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Dosage forms

‘Pill School’ project launched to teach children how to swallow tablets

The project will assess how effective training would be in the switch from liquid medicines to tablets.

Child taking tablets


Charity Pharmacy Research UK and the Evelina London Children’s Hospital are undertaking a project to teach young patients to switch from liquid medicines to tablets. Those running the project believe that children will be able to take medicines in tablet form if formally trained

Charity Pharmacy Research UK and the Evelina London Children’s Hospital are launching a project to help teach young patients to take tablets and capsules.

‘Pill School’ will test how effective a training programme would be in switching children from liquid medicines to the tablet or capsule version.

Those behind the project said even young children were capable of swallowing tablets but, to date, no one has systematically established training sessions as part of NHS children’s services.

If successful, tablets offer a safer, convenient and cheaper option to liquid medicines.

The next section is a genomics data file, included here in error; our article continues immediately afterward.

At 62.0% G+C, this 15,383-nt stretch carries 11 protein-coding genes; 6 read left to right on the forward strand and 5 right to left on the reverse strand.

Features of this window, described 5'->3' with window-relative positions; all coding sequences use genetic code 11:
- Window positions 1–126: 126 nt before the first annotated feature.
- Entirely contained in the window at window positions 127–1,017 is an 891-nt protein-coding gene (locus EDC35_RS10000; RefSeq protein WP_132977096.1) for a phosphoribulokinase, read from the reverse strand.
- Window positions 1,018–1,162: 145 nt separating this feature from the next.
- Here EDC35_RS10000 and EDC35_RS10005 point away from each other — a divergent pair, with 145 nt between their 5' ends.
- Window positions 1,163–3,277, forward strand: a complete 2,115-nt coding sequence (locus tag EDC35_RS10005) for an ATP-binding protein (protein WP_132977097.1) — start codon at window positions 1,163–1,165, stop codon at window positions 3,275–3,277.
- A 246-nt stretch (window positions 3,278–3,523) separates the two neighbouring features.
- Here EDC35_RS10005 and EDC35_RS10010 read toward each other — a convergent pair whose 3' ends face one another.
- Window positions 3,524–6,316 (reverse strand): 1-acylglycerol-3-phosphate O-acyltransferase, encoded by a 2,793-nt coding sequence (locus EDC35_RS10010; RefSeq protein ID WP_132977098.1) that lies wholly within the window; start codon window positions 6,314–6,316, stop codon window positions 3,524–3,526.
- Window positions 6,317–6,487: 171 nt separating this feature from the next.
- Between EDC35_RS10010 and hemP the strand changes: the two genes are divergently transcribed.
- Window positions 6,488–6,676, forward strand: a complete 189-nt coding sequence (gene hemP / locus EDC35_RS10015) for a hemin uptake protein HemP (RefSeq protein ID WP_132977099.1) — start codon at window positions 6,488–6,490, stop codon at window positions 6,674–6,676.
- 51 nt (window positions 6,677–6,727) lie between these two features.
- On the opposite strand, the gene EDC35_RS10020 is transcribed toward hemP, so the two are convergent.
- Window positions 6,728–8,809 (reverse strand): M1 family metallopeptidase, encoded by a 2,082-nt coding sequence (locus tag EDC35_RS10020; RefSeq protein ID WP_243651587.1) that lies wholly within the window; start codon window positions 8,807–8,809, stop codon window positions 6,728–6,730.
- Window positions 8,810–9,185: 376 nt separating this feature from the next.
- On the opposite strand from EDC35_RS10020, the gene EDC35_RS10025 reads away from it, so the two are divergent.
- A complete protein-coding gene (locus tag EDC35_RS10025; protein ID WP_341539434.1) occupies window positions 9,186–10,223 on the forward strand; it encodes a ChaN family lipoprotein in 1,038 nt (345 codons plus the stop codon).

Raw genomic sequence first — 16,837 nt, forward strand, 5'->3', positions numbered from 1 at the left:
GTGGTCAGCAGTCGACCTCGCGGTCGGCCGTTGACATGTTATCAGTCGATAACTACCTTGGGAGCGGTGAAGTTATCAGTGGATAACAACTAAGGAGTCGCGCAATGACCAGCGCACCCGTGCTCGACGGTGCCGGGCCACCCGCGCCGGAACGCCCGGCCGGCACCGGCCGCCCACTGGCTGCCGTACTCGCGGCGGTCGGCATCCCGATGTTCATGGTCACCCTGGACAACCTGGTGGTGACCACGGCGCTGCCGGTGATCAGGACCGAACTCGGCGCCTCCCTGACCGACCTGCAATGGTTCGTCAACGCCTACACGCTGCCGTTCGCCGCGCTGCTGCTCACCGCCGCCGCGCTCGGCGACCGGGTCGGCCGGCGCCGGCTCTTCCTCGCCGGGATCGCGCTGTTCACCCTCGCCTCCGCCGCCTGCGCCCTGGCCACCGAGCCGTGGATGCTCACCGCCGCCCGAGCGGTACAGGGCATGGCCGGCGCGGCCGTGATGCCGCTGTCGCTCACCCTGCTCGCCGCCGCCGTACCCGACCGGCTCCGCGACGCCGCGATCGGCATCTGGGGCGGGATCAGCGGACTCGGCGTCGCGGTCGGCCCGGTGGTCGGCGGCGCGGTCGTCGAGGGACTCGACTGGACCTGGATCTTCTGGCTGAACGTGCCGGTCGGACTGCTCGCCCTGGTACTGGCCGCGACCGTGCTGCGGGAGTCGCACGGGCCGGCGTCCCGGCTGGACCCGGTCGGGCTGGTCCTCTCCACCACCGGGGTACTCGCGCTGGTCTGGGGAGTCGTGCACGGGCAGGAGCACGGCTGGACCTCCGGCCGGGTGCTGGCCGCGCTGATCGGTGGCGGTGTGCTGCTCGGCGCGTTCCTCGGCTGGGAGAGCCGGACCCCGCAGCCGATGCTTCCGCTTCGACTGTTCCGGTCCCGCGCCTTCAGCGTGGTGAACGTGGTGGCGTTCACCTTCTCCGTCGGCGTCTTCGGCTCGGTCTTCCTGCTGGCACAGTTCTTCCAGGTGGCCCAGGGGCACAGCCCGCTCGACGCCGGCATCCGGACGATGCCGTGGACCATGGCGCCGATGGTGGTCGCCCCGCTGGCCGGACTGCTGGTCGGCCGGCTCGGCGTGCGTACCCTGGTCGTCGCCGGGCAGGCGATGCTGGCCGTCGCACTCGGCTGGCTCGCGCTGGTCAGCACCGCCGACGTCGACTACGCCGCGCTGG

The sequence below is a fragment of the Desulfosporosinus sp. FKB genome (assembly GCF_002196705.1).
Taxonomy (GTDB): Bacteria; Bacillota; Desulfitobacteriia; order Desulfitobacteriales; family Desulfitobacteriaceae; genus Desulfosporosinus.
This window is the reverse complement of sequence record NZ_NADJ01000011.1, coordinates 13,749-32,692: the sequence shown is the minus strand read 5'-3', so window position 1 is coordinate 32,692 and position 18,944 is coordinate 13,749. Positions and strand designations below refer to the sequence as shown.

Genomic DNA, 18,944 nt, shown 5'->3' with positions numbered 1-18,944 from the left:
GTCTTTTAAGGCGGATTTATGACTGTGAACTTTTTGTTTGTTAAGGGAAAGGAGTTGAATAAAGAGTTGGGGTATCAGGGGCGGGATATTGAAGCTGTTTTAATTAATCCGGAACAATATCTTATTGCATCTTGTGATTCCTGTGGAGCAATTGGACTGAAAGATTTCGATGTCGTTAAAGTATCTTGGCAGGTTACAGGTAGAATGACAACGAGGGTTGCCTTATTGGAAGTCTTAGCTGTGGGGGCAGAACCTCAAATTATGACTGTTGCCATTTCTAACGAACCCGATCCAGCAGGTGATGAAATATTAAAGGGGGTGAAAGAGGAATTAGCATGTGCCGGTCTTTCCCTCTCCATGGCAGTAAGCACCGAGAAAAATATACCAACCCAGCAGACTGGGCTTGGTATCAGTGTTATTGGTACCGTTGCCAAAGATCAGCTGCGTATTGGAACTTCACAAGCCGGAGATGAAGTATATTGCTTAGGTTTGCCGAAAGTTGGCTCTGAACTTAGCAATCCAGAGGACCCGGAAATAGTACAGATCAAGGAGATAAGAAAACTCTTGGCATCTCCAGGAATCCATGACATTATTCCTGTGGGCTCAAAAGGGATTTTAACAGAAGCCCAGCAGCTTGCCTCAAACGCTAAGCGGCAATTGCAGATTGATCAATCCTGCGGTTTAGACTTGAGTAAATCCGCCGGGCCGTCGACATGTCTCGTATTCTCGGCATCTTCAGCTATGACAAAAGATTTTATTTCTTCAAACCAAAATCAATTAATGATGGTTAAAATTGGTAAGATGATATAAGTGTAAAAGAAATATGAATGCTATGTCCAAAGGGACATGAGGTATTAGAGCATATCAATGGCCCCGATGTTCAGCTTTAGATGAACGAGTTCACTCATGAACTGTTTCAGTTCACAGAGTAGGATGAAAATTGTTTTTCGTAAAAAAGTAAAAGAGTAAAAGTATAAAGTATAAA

And the team led by Asia Rashed, research pharmacist at King’s College London and Evelina London Children’s Hospital, said there was evidence that children who have been taught to swallow pills prefer taking their medicine this way.

Pharmacy Research UK is contributing £50,000 to the project alongside £12,519 from the Evelina hospital to fund a research nurse and pharmacist.

The project is being set up to assess whether the training works in a hospital setting, what proportion of children can be taught to swallow solid medicines, and gather the opinions of those taking part.

“Discussion with children and their parents suggests that tackling pill swallowing from a younger age would help improve their experience with drug administration and reduce administration errors associated with liquids,” said Rashed.

Steve Tomlin, associate chief pharmacist at Evelina Children’s Hospital, said: “Many children from as young as three years old prefer solid-dose forms as they are easier to take, have little or no taste and are easier to carry around.

“From a professional point of view, tablets are often cheaper, have fewer excipients, can have preferable release mechanisms, and are less risky in terms of ensuring the correct dose is being given.”

Citation: The Pharmaceutical Journal DOI: 10.1211/PJ.2018.20204470

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